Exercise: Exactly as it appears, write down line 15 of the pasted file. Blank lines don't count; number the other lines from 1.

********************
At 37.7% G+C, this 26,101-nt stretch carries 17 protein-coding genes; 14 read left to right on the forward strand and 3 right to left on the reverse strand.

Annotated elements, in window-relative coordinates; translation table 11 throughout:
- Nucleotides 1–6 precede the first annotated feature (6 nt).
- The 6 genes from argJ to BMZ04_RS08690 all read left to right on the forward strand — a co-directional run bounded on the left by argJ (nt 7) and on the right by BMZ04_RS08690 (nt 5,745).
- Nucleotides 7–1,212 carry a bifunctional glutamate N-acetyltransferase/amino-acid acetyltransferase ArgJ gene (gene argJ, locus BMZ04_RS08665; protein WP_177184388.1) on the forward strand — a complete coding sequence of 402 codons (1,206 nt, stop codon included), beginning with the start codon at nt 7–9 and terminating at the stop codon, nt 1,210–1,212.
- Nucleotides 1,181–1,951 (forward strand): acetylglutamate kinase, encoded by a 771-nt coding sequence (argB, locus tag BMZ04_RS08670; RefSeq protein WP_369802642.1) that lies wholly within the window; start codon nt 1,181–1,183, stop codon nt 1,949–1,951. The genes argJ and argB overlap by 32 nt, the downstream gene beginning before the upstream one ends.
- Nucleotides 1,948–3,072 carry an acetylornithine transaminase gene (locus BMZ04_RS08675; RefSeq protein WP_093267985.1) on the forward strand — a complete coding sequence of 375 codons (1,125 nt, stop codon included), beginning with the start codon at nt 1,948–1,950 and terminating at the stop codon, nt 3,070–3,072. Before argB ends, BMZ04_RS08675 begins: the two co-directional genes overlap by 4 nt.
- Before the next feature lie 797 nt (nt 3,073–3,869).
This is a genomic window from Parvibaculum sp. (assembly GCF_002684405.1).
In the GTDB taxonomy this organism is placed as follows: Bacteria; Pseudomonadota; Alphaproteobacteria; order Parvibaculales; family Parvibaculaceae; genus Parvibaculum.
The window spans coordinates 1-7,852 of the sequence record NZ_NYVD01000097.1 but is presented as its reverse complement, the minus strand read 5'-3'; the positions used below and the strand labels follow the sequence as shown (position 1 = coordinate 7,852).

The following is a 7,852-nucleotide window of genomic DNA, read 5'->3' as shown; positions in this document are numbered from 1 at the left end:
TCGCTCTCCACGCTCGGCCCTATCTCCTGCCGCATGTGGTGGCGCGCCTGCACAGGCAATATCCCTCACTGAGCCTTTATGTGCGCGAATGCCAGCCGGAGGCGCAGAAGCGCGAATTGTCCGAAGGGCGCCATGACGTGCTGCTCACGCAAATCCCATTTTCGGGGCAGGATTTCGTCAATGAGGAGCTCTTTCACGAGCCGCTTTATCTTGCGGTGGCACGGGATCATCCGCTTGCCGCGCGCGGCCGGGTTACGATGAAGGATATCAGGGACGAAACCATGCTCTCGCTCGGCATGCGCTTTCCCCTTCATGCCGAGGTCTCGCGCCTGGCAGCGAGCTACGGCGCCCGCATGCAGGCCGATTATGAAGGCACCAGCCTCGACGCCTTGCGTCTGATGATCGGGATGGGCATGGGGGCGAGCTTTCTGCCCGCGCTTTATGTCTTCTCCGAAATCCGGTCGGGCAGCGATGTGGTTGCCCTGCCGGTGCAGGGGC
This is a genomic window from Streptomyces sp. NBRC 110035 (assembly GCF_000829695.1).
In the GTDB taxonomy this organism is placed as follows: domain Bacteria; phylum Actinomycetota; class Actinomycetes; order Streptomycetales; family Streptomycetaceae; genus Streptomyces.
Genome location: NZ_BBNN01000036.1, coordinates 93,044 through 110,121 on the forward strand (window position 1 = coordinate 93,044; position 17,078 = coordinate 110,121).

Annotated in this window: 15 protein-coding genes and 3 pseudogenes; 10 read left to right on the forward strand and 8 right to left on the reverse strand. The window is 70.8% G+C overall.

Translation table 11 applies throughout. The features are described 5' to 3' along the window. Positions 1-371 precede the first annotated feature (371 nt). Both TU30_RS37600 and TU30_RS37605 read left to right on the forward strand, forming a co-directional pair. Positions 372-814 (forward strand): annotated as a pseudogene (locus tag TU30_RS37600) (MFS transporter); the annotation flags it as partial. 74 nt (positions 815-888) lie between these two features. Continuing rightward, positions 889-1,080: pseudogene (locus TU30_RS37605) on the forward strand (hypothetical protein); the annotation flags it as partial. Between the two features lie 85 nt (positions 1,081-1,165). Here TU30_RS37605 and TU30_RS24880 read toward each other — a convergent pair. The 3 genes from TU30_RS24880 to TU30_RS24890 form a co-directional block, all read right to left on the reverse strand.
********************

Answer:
In the GTDB taxonomy this organism is placed as follows: domain Bacteria; phylum Actinomycetota; class Actinomycetes; order Streptomycetales; family Streptomycetaceae; genus Streptomyces.